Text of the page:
Biodiesel bill deserves state, gubernatorial support

The fuel additive some cynically ridicule as “veggie fuel” has finally received its due from Minnesota lawmakers. The state House and Senate voted Monday to require all diesel fuel sold in the state to contain 2 percent vegetable oil or animal fat by June 2005, a deadline that could be moved up if certain production levels are met and the federal government provides tax credits. The bill exempts railroads, mining and taconite equipment and nuclear power plant motors.

The bill would be a boost for Minnesota soybean farmers, who would likely supply the materials for the additive, after years of declining prices. The added production incentive would come at a particularly opportune time, since European Commission directives issued in November require E.U. members to raise biofuels to a certain proportion of European fuel sales. The research firm Frost & Sullivan predicts the European biodiesel market will increase from $504 million to $2.4 billion by 2007. However, if, as most analysts predict, supply is limited by the European Union’s decreasing subsidies for biofuel crops, a massive supply vacuum will need to be filled by any producers – such as Minnesota soybean farmers – with surplus crops. Decisions by other nations, such as Argentina, to support biofuels only expand the opportunity.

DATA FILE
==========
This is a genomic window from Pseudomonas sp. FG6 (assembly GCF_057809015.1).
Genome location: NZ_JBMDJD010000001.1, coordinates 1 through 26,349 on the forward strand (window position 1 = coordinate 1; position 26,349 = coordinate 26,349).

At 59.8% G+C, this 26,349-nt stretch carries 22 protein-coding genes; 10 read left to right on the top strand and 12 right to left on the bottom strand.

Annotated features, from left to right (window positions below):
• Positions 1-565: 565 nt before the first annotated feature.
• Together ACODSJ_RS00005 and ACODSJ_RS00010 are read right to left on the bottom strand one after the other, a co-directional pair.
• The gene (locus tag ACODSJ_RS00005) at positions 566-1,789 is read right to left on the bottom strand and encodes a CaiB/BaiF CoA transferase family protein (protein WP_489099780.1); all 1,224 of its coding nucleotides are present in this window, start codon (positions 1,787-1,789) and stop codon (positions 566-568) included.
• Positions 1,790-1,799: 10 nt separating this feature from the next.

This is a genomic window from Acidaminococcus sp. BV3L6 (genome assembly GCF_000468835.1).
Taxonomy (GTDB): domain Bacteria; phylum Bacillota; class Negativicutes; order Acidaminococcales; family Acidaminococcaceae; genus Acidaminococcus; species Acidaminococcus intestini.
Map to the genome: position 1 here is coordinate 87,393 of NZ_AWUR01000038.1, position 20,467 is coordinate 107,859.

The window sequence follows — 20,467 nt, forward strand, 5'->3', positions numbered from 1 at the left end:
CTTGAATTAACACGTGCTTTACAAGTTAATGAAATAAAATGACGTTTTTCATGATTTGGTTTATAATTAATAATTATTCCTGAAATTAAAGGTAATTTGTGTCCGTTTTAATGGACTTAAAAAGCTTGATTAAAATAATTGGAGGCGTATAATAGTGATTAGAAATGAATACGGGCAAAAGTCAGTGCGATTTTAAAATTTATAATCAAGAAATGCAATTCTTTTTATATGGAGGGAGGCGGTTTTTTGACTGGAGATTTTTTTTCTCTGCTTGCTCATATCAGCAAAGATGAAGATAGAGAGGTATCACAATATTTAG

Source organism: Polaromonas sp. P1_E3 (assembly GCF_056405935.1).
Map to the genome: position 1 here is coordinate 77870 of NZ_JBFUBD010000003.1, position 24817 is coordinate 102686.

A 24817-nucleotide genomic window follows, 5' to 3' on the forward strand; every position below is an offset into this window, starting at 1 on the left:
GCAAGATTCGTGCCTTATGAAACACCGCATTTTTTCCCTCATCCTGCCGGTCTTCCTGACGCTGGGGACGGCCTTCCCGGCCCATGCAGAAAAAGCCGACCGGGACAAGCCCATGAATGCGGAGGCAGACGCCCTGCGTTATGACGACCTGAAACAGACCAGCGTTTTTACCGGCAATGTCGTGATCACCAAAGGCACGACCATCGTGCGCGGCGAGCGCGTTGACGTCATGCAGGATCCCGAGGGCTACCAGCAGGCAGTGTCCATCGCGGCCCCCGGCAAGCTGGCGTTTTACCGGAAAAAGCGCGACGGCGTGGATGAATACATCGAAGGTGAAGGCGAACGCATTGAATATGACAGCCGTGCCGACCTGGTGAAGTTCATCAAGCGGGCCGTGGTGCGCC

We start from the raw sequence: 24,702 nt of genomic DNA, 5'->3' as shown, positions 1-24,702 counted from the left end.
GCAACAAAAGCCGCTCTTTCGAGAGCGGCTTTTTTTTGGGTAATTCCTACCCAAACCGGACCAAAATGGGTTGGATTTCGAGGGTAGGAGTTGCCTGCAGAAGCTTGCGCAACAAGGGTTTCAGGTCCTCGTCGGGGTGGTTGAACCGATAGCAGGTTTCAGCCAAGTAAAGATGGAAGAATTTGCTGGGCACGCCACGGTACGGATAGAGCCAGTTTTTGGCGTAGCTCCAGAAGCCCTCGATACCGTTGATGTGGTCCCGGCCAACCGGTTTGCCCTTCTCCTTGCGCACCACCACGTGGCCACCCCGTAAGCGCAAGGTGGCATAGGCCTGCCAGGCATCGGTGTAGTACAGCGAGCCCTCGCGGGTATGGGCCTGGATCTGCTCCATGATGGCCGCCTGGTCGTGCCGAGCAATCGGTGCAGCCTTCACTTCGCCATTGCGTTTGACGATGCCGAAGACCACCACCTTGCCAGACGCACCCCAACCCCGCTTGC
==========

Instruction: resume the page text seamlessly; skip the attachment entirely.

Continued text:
Closer to home, biodiesel blends improve air quality by producing smaller quantities than diesel fuel of every major air pollutant. Environmental Protection Agency tests run on a 20 percent biodiesel blend found the fuel reduced hydrocarbon emissions by up to 30 percent, carbon monoxide output by as much as 20 percent and carbon particulates by up to 15 percent. Biodiesel burned in properly maintained engines also emits less nitrogen oxide, and a U.S. Department of Energy study found biodiesel production and use emits 78.5 percent less carbon dioxide than conventional diesel. Biodiesel degrades to water approximately four times faster than diesel fuel alone, and the U.S. Department of Agriculture tests found biodiesel 10 times less toxic than ordinary table salt.

The biodiesel bill’s opponents warned of truckers bypassing Minnesota – and its truck stop businesses – to avoid the fuel, but National Biodiesel Board research estimates a 2 percent blend will increase fuel costs only 2 cents to 3 cents per gallon. This cost will be readily offset by biodiesel’s higher fuel efficiency. Every unit of energy used to produce biodiesel results in 3.24 units of energy when the fuel is burned. Conventional diesel runs a net energy loss, gaining only 0.83 units of energy for every unit used in production.

And contrary to much unfounded speculation, 40 million road-test miles have shown biodiesel equivalent to the conventional fuel in consumption, horsepower, torque and haulage rates, with less wear on engines than harsher conventional diesel compounds. Biodiesel is even safer to store, with a “flash point” of 300 degrees, compared with 125 degrees for ordinary diesel.

Biodiesel’s benefits for the state’s farmers, truckers and the environment justify the governor’s signature on this bill and a round of applause from all Minnesotans.